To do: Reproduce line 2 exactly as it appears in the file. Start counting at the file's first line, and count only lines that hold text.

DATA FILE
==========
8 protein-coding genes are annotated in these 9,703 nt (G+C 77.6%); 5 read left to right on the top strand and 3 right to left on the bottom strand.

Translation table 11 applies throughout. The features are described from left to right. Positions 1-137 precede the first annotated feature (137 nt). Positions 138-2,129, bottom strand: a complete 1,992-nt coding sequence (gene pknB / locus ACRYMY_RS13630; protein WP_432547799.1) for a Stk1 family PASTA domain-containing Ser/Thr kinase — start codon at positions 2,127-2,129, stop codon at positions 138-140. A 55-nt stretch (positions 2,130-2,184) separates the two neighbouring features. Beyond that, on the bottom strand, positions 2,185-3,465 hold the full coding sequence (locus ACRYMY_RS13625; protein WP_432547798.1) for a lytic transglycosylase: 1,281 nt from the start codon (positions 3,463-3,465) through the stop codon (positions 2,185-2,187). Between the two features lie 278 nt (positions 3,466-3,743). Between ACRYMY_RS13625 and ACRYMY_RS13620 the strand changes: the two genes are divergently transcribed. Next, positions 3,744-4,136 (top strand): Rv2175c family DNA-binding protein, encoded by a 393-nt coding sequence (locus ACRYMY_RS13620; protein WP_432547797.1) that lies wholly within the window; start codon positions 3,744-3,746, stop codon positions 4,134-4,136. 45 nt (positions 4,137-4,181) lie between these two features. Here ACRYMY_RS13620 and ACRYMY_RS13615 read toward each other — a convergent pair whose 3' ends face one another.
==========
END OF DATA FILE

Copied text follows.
Translation table 11 applies throughout. The features are described from left to right. Positions 1-137 precede the first annotated feature (137 nt). Positions 138-2,129, bottom strand: a complete 1,992-nt coding sequence (gene pknB / locus ACRYMY_RS13630; protein WP_432547799.1) for a Stk1 family PASTA domain-containing Ser/Thr kinase — start codon at positions 2,127-2,129, stop codon at positions 138-140. A 55-nt stretch (positions 2,130-2,184) separates the two neighbouring features. Beyond that, on the bottom strand, positions 2,185-3,465 hold the full coding sequence (locus ACRYMY_RS13625; protein WP_432547798.1) for a lytic transglycosylase: 1,281 nt from the start codon (positions 3,463-3,465) through the stop codon (positions 2,185-2,187). Between the two features lie 278 nt (positions 3,466-3,743). Between ACRYMY_RS13625 and ACRYMY_RS13620 the strand changes: the two genes are divergently transcribed. Next, positions 3,744-4,136 (top strand): Rv2175c family DNA-binding protein, encoded by a 393-nt coding sequence (locus ACRYMY_RS13620; protein WP_432547797.1) that lies wholly within the window; start codon positions 3,744-3,746, stop codon positions 4,134-4,136. 45 nt (positions 4,137-4,181) lie between these two features. Here ACRYMY_RS13620 and ACRYMY_RS13615 read toward each other — a convergent pair whose 3' ends face one another.